California judge allows drivers to sue Uber over tips
A judge has allowed Uber drivers in California to take legal action to determine whether they are contractors or employees.
Three drivers had sued Uber, arguing they were employees of the company.
Being classed as contractors meant they had not been able to claim expenses or receive tips, they claimed.
Uber said few current drivers would qualify for the lawsuit, while the judge estimated the number of eligible drivers could be in the hundreds.
The lawsuit had sought to include the 160,000 drivers who had worked for Uber in California since 2009.
The ruling by US District Judge Edward Chen means that Uber drivers in California can sue as a group over whether they should have received tips.
Shannon Liss-Riordan, a lawyer representing drivers in the case, said that contrary to Uber's argument, "many thousands" would be eligible to participate in the legal action. "This decision is a major victory for Uber drivers," she said.
Lonnie Giamela, a labour lawyer in Los Angeles who has been following the case, said the ruling "sets the stage for a trial and a legal battle that will have dramatic implications for Uber's business model as well as more generally how independent contractors are viewed under California law".
Judge Chen rejected Uber's argument that there was no typical Uber driver, saying there was little evidence for that claim.
He said the drivers had much in common, including that Uber sets their pay, uses feedback from customers to evaluate them and could fire them.
The judge also found there was "no basis" to support Uber's claim "that some innumerable legion of drivers prefer to remain independent contractors rather than become employees".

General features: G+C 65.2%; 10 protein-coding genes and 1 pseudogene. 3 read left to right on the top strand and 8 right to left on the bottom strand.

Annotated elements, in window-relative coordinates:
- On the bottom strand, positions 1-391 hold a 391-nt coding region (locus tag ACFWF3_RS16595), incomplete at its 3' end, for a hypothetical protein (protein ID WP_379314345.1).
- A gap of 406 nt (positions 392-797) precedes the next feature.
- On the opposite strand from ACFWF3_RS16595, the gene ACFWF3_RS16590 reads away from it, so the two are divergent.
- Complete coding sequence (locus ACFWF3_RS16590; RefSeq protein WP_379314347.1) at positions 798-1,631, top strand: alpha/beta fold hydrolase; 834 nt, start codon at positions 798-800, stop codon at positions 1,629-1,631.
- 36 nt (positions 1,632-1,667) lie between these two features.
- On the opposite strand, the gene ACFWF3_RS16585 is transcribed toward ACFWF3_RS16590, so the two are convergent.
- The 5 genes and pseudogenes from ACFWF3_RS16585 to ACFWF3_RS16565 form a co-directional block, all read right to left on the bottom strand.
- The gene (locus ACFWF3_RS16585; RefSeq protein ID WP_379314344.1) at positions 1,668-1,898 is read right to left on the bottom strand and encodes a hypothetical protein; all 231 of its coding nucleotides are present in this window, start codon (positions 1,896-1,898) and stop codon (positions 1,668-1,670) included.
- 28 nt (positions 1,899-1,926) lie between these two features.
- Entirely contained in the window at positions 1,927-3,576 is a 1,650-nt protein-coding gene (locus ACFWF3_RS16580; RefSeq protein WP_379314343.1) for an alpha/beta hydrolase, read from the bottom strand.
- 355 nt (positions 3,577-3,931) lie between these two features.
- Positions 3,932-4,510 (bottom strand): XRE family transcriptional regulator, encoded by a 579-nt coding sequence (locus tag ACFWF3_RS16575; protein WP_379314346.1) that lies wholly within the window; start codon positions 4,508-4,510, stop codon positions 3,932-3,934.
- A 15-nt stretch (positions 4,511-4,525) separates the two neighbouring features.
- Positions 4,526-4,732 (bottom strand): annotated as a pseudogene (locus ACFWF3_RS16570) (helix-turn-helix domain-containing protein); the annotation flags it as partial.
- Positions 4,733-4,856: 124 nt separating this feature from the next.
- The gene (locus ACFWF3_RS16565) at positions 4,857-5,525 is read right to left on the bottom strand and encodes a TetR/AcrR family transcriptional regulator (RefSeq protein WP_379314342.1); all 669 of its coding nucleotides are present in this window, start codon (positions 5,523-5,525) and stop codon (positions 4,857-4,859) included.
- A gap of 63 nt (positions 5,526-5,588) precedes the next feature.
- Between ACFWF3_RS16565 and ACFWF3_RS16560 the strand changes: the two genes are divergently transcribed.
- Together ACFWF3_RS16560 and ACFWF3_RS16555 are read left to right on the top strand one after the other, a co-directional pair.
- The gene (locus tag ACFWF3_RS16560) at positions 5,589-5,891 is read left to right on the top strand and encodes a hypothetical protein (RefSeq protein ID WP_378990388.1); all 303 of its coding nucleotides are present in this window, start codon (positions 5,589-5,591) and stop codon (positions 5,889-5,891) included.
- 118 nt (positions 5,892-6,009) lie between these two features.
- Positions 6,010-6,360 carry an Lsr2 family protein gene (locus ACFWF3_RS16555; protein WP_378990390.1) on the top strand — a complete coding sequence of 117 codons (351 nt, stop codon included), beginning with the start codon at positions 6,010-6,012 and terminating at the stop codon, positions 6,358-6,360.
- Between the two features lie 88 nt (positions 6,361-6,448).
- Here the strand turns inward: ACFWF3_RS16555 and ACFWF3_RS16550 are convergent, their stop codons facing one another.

An ultimate finding that drivers were employees could threaten Uber's business model by forcing it to make social security contributions and thus raising its costs.
Its use of contractors has kept costs low and allowed the company to undercut traditional cab operators, sparking protests by taxi drivers in cities including London, Paris and Rio de Janiero.
In June, a California labour commissioner ruled that an Uber driver was an employee, not a contractor. Uber has appealed against that decision.
Meanwhile, a woman who was suing Uber over an alleged rape by a driver in India has withdrawn her lawsuit.
The passenger, who reported being raped and beaten after hailing a ride with the Uber driver in Delhi last year, sued the company in a US federal court in January, claiming the company failed to maintain basic safety procedures.
Uber had argued in court filings that the woman sued the wrong corporate entity as the driver had a contract with Uber BV, a Netherlands-based entity with no US operations.
The court filing did not disclose any details about how the case was settled, and representatives for Uber and the woman both declined to comment.